Can a man fall in love with 50 Japanese tea sets? Or a fleet of velvet owl paintings? Or 150 porcelain vases, with their voluptuous silhouettes, hand-painted with dragons and cherry blossoms and blushing damsels of the Orient?
Art Wallace did.
Over the more than 45 years he owned Fuji Gifts on the Old Glenn Highway, what began as shopkeeping evolved into a kind of collecting some might call obsessive. Years passed. The new Glenn was built, shunting off traffic. Wallace's hours grew erratic. His beard grew white. The accumulation kept on.
At his prime, Wallace was an icon on a sleepy section of highway, cigar between his lips, chief of the local volunteer fire department and lead curator of a museum dedicated to his particular tastes.
Mainly it was treasures from Asia. Chickens painted on bamboo, cases of pottery, samurai dolls, a brass rickshaw. There was also a sprinkling of Americana. A 350-pound iron eagle lifted from a Case Tractor store in Washington. A wooden cigar shop Indian. Coffee mugs by the hundred.
Garish windsocks spun on the eves and wind chimes hung from the ceilings. Regulars passed the time around a kitchen table wedged among the curios. A generation of children visited the famous back room where shelves held carved birds of every species and water trickled down a rock fountain into a pond filled with koi.
When Wallace died in 2010, he was 79. His little shop, a warren of added-on rooms built from wood paneling and cement bricks, was packed to the attic with his wares, carefully wrapped and labeled. He left instructions that the items should be sold to benefit wounded soldiers. And so the sorting-out must begin.
Family tried to tackle it for a few years. Now the project has been taken over by a two-woman auction company called Alaska Auction Queens. So far, they said Wednesday, they've unpacked 300 boxes. They estimate there are 700 to 900 to go.
More than one writer has made the trip to Wallace's shop, exiting the highway at North Eagle River, taking a left on the Old Glenn, passing the yards full of rusty cars and the charismatic Christian churches. The directions I got didn't come with an address. Go to where you can see a fading ship, marked "Cachon," parked up in the woods. Take a right. If you get to the old Moose Horn service station, you've gone too far.
To every visiting writer, Wallace told the same set of stories, sometimes with more detail, sometimes with less. He grew up in New York and expected to make his fortune in chickens. (He had a degree in poultry husbandry from Cornell.) He ended up in the Marine Corps. A sense of adventure took him and his brother Mike to Alaska in the mid-'50s. He did a turn mining for gold. Then came statehood.
In the early '60s Wallace visited Japan, where he fell for a local woman, Keiko Watanabe. They were married in 1964. During their honeymoon, pictures of Alaska appeared on the Japanese news. It was the great quake of '64. The couple made a hasty return to Anchorage. Soon they opened a small trinket shop.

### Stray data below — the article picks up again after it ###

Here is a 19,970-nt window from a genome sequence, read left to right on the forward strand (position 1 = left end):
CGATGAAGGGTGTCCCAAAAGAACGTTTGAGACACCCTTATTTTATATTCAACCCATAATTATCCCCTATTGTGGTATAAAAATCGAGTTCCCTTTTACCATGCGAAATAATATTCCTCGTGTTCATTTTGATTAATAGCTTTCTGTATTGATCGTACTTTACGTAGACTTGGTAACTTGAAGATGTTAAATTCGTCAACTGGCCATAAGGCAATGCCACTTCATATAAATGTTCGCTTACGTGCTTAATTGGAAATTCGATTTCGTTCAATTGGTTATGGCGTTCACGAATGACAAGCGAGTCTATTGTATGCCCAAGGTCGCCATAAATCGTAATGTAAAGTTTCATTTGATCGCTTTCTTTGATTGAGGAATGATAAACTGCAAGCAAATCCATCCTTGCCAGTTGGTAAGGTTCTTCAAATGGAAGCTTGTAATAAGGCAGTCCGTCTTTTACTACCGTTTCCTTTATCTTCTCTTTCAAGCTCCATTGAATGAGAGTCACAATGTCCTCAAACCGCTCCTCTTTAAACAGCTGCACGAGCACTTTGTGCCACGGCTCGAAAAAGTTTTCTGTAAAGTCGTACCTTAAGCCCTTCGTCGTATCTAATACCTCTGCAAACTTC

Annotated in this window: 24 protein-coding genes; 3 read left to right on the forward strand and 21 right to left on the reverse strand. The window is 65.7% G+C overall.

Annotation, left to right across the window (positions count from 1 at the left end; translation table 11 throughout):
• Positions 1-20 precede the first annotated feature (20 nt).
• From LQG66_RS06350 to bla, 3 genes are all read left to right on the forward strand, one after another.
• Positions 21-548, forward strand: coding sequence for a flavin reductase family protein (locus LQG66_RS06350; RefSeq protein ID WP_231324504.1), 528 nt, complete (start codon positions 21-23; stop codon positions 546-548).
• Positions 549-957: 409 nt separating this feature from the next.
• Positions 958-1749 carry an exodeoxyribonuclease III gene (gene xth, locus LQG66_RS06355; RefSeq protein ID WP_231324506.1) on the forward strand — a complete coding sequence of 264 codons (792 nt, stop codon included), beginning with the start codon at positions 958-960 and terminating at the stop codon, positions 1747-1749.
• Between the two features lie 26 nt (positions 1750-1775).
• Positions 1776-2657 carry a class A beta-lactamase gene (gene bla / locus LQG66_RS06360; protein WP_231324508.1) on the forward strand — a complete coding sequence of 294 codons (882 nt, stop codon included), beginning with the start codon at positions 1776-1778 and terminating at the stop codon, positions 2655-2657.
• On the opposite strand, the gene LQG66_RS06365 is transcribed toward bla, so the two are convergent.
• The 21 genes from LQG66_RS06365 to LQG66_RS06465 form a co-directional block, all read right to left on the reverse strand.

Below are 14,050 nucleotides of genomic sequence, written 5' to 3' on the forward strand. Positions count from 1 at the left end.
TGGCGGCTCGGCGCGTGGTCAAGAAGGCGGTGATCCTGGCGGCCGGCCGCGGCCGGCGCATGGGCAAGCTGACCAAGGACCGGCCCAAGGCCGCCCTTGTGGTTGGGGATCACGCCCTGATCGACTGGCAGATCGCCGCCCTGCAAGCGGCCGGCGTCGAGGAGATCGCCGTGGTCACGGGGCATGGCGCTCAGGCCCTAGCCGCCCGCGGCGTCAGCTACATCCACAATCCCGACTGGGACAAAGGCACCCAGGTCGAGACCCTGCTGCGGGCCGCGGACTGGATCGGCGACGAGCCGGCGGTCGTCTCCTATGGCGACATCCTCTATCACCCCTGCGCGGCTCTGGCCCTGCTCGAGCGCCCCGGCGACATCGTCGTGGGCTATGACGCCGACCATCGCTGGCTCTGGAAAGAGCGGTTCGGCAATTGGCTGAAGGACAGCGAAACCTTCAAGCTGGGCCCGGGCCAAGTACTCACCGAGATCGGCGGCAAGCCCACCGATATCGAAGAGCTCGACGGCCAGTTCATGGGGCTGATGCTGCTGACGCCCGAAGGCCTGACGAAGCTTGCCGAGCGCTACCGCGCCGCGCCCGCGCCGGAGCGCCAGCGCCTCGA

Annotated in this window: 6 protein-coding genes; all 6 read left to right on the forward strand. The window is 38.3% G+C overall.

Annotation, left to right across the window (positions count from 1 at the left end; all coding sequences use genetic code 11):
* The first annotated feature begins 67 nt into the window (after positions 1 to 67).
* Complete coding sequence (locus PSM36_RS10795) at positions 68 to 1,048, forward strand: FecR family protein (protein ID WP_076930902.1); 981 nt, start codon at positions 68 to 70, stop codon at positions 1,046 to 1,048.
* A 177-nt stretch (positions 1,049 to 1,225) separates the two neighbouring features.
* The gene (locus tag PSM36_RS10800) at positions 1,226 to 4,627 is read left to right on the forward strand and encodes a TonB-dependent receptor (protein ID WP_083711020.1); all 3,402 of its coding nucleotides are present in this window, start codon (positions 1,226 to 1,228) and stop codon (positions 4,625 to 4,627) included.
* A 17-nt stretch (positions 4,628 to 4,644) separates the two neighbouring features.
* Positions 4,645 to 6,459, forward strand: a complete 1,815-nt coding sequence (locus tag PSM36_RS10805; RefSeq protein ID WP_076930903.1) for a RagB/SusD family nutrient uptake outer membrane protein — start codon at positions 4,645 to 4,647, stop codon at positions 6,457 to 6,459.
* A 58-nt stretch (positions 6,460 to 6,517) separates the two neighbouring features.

Keiko lasted only a few years here. Her health failed. The marriage crumbled. She went back to Japan. Wallace settled into his lifelong occupation, collecting exotic Eastern prizes and bringing them home.
He told a reporter that he built the room with the fountain as a shrine for Keiko. He said to another writer that they exchanged letters. While cleaning out a Japanese bridal chest in the shop, Donna Henegar, one half of the Auction Queens, came across Keiko's X-ray film tucked in a drawer. It showed her ribs and lungs and heart. It was dated 1968.
I visited the shop on Wednesday as Henegar and her partner Jessica Jansen worked among the boxes.
At one time, Fuji Gifts was a very successful business, they said. Old ledger books put sales at $8,000 a month. The women were surprised at how much of the inventory, by the end, Wallace wanted to hold on to. On some things, he wrote "NFS" on little paper tags. On others, he made the purchasing difficult.
"He had what we call -- industry term -- 'crazy prices,' " Jansen said.
A pottery platter, for example, was marked 20 years ago at $1,000.
She led me to one of Wallace's typical treasure boxes, one filled with discontinued Japanese stoneware from 1983. Notes, written in marker on the box, read: "Don't drop me." "Handle like a newborn baby." "Fragile as hell." The pieces inside had been wrapped and nested in packing peanuts.
Wallace went through phases, they said, buying trinkets from Mexico, Thailand or India.
"In the '80s, he lost his taste or more cheesy stuff started coming out," Henegar said, leading me into a room where the shelves held '80s-style travel mugs, an army of soap dispensers and one large case of goose-shaped napkin rings.
Pretty soon Wallace's younger brother Til came though the door, leaning on a cane. Til is 79. He had on a trucker's cap and a cardigan, a cellphone weighing down one pocket. He had just had surgery on his feet due to complications from diabetes, he explained. He settled himself at the kitchen table.
Til worked in the shop after his brother died, he told me. Art had always been a businessman. He'd sold all manner of things over the years. Lemonade. Popcorn. Bait. He once raised 3,000 chickens. Fuji Gifts was his masterpiece.
"I was so amazed at what Art had in here," he said. "I'm still finding things I've never seen before."
He shuffled into the next room and came back with something small in his fist. He opened his palm and showed me a clay figurine.
"Here's a silly thing. It's a bird. It could be a chicken or something. He was a big man and to see him monkeying with something like this ..."
Til trailed off. He cupped his hand around he bird the way you would if it were alive and you wanted to protect it. Things take on so much meaning over time, he said.
"The longer you're in here," he said. "The more attached you get."
• Art Wallace's Fuji Gifts collection is prepared for auction and sale in a photo gallery by ADN photographer Marc Lester.